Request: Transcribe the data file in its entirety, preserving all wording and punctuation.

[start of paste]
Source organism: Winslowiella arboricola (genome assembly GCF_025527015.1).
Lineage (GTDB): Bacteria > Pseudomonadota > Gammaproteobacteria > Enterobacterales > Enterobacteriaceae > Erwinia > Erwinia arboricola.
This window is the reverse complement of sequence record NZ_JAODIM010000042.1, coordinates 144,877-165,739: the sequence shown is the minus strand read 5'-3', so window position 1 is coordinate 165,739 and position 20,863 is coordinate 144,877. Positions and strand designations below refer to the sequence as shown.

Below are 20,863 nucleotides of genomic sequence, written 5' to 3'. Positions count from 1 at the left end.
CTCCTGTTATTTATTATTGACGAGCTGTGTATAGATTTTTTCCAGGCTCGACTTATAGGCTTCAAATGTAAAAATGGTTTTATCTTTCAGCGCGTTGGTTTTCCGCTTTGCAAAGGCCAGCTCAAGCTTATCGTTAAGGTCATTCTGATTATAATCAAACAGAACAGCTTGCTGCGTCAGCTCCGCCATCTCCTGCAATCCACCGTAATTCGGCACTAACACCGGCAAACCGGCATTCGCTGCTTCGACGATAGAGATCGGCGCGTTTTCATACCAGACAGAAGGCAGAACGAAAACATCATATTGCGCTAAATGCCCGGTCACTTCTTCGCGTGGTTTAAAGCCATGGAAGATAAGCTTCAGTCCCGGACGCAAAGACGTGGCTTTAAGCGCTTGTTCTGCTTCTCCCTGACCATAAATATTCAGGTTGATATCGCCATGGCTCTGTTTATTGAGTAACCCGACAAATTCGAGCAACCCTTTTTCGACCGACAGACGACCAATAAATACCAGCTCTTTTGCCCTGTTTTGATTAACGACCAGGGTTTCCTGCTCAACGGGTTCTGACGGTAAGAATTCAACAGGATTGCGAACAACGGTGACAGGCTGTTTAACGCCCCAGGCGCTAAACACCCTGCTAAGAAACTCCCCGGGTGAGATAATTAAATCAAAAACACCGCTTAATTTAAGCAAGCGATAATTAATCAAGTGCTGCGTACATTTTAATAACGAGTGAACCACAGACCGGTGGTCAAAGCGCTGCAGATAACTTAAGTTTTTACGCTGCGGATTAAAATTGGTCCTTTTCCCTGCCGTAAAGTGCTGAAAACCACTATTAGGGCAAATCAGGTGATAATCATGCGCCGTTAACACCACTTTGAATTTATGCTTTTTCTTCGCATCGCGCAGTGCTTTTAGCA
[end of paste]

Source organism: Winslowiella arboricola (genome assembly GCF_025527015.1).
Lineage (GTDB): Bacteria > Pseudomonadota > Gammaproteobacteria > Enterobacterales > Enterobacteriaceae > Erwinia > Erwinia arboricola.
This window is the reverse complement of sequence record NZ_JAODIM010000042.1, coordinates 144,877-165,739: the sequence shown is the minus strand read 5'-3', so window position 1 is coordinate 165,739 and position 20,863 is coordinate 144,877. Positions and strand designations below refer to the sequence as shown.

Below are 20,863 nucleotides of genomic sequence, written 5' to 3'. Positions count from 1 at the left end.
CTCCTGTTATTTATTATTGACGAGCTGTGTATAGATTTTTTCCAGGCTCGACTTATAGGCTTCAAATGTAAAAATGGTTTTATCTTTCAGCGCGTTGGTTTTCCGCTTTGCAAAGGCCAGCTCAAGCTTATCGTTAAGGTCATTCTGATTATAATCAAACAGAACAGCTTGCTGCGTCAGCTCCGCCATCTCCTGCAATCCACCGTAATTCGGCACTAACACCGGCAAACCGGCATTCGCTGCTTCGACGATAGAGATCGGCGCGTTTTCATACCAGACAGAAGGCAGAACGAAAACATCATATTGCGCTAAATGCCCGGTCACTTCTTCGCGTGGTTTAAAGCCATGGAAGATAAGCTTCAGTCCCGGACGCAAAGACGTGGCTTTAAGCGCTTGTTCTGCTTCTCCCTGACCATAAATATTCAGGTTGATATCGCCATGGCTCTGTTTATTGAGTAACCCGACAAATTCGAGCAACCCTTTTTCGACCGACAGACGACCAATAAATACCAGCTCTTTTGCCCTGTTTTGATTAACGACCAGGGTTTCCTGCTCAACGGGTTCTGACGGTAAGAATTCAACAGGATTGCGAACAACGGTGACAGGCTGTTTAACGCCCCAGGCGCTAAACACCCTGCTAAGAAACTCCCCGGGTGAGATAATTAAATCAAAAACACCGCTTAATTTAAGCAAGCGATAATTAATCAAGTGCTGCGTACATTTTAATAACGAGTGAACCACAGACCGGTGGTCAAAGCGCTGCAGATAACTTAAGTTTTTACGCTGCGGATTAAAATTGGTCCTTTTCCCTGCCGTAAAGTGCTGAAAACCACTATTAGGGCAAATCAGGTGATAATCATGCGCCGTTAACACCACTTTGAATTTATGCTTTTTCTTCGCATCGCGCAGTGCTTTTAGCA